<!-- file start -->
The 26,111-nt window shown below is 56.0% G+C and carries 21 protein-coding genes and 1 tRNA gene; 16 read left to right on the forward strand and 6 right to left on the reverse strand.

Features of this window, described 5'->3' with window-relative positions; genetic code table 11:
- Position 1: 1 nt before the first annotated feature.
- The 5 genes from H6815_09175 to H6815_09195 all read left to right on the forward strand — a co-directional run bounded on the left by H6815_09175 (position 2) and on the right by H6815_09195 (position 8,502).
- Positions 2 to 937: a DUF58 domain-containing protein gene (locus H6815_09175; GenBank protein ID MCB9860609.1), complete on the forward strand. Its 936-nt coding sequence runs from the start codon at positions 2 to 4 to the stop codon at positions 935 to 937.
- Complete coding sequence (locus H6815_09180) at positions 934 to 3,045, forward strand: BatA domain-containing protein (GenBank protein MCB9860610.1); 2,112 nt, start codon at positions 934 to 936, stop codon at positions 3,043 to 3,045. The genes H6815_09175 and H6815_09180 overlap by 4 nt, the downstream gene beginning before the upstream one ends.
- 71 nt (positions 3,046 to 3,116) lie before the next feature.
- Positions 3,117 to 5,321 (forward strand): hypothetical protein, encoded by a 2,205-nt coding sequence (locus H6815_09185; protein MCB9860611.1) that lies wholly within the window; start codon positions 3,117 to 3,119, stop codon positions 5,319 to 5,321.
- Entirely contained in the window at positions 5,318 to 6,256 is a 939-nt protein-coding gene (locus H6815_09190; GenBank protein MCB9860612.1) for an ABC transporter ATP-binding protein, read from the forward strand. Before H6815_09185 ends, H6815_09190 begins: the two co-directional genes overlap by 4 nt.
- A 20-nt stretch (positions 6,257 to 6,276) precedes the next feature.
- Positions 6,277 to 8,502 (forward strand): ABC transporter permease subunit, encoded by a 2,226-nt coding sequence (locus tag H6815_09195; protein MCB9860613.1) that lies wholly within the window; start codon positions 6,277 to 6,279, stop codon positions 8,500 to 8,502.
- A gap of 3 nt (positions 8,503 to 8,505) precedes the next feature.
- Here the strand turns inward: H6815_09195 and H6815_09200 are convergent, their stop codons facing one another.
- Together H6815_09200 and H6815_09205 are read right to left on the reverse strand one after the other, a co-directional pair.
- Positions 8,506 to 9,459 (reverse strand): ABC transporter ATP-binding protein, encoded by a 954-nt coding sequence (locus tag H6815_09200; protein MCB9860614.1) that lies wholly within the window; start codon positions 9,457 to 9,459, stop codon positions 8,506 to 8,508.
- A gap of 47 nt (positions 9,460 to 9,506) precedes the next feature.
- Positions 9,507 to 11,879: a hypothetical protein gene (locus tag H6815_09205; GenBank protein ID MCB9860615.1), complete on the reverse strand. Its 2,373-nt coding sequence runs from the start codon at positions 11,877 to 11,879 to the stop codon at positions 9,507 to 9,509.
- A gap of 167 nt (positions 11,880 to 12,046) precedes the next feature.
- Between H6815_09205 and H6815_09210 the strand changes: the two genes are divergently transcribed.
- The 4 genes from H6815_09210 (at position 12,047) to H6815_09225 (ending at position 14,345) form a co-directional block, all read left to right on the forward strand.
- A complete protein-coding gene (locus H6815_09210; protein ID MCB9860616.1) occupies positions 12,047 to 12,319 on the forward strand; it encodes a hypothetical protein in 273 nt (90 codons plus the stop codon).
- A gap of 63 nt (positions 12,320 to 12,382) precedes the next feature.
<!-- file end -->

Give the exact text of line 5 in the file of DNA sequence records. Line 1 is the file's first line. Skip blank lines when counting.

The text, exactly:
- Positions 2 to 937: a DUF58 domain-containing protein gene (locus H6815_09175; GenBank protein ID MCB9860609.1), complete on the forward strand. Its 936-nt coding sequence runs from the start codon at positions 2 to 4 to the stop codon at positions 935 to 937.